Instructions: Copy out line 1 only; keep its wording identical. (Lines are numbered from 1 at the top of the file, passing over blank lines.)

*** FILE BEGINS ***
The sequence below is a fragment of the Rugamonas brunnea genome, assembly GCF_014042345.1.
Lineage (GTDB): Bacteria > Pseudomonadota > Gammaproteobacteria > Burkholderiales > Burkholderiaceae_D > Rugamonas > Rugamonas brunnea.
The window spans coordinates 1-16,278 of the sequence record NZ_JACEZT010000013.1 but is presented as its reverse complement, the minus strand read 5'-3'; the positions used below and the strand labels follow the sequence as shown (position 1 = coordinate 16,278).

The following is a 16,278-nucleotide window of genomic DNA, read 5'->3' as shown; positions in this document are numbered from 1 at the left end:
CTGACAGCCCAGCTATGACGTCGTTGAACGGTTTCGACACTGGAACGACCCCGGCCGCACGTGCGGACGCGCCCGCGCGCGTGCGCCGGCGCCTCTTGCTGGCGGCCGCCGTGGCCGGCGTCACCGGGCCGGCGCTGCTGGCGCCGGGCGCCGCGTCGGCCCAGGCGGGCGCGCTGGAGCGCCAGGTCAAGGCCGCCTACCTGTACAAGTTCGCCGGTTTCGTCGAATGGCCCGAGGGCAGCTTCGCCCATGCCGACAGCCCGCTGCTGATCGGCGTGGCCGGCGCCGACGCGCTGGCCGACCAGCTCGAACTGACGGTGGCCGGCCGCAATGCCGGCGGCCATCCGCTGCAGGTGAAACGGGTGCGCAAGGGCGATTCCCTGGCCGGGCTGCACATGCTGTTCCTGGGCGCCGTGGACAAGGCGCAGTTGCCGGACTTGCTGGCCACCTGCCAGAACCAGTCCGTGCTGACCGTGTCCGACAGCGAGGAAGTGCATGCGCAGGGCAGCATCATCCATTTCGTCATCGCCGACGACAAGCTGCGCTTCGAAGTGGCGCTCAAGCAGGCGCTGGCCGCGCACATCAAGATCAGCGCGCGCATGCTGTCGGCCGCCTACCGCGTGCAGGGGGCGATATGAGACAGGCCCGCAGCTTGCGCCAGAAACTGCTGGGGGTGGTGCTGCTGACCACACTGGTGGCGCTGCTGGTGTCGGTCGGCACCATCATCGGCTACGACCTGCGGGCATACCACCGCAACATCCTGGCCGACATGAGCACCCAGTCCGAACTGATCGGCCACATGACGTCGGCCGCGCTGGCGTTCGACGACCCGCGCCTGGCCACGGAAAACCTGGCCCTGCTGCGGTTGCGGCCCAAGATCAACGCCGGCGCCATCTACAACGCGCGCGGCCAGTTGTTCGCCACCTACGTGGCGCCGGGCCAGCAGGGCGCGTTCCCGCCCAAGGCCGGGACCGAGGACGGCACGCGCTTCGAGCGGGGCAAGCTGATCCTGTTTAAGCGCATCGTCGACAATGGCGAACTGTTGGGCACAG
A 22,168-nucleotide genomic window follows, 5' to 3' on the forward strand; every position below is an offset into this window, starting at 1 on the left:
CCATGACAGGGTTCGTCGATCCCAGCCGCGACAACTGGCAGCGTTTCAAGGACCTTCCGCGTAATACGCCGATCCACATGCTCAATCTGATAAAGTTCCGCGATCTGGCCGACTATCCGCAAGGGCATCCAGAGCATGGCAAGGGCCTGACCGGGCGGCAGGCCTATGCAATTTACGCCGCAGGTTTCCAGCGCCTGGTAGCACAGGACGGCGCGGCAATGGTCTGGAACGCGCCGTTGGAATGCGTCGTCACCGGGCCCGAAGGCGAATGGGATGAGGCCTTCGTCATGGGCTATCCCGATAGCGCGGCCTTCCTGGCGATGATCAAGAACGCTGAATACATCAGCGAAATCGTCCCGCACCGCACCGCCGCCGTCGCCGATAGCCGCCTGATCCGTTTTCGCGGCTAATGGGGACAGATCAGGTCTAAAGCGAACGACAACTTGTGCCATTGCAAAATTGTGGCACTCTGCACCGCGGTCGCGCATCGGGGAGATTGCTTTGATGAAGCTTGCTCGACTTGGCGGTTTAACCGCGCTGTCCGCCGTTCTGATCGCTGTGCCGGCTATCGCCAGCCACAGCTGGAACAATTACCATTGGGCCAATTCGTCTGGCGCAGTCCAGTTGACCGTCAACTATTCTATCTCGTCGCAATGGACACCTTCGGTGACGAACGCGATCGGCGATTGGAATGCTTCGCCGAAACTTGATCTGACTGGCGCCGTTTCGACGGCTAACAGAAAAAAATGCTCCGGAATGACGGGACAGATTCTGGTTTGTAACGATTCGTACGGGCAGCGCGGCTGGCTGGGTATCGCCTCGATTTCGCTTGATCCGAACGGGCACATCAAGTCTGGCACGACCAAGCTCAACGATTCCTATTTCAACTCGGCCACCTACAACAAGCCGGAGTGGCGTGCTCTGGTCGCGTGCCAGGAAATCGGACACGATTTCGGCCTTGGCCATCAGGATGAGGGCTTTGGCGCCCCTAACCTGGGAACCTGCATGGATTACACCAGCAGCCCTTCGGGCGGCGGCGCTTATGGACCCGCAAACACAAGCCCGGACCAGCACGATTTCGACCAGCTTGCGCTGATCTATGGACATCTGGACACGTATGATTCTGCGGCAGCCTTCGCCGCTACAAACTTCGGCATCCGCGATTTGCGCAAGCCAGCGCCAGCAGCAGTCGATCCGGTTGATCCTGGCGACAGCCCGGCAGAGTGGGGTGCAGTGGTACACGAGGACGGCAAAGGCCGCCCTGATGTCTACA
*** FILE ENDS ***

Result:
The sequence below is a fragment of the Rugamonas brunnea genome, assembly GCF_014042345.1.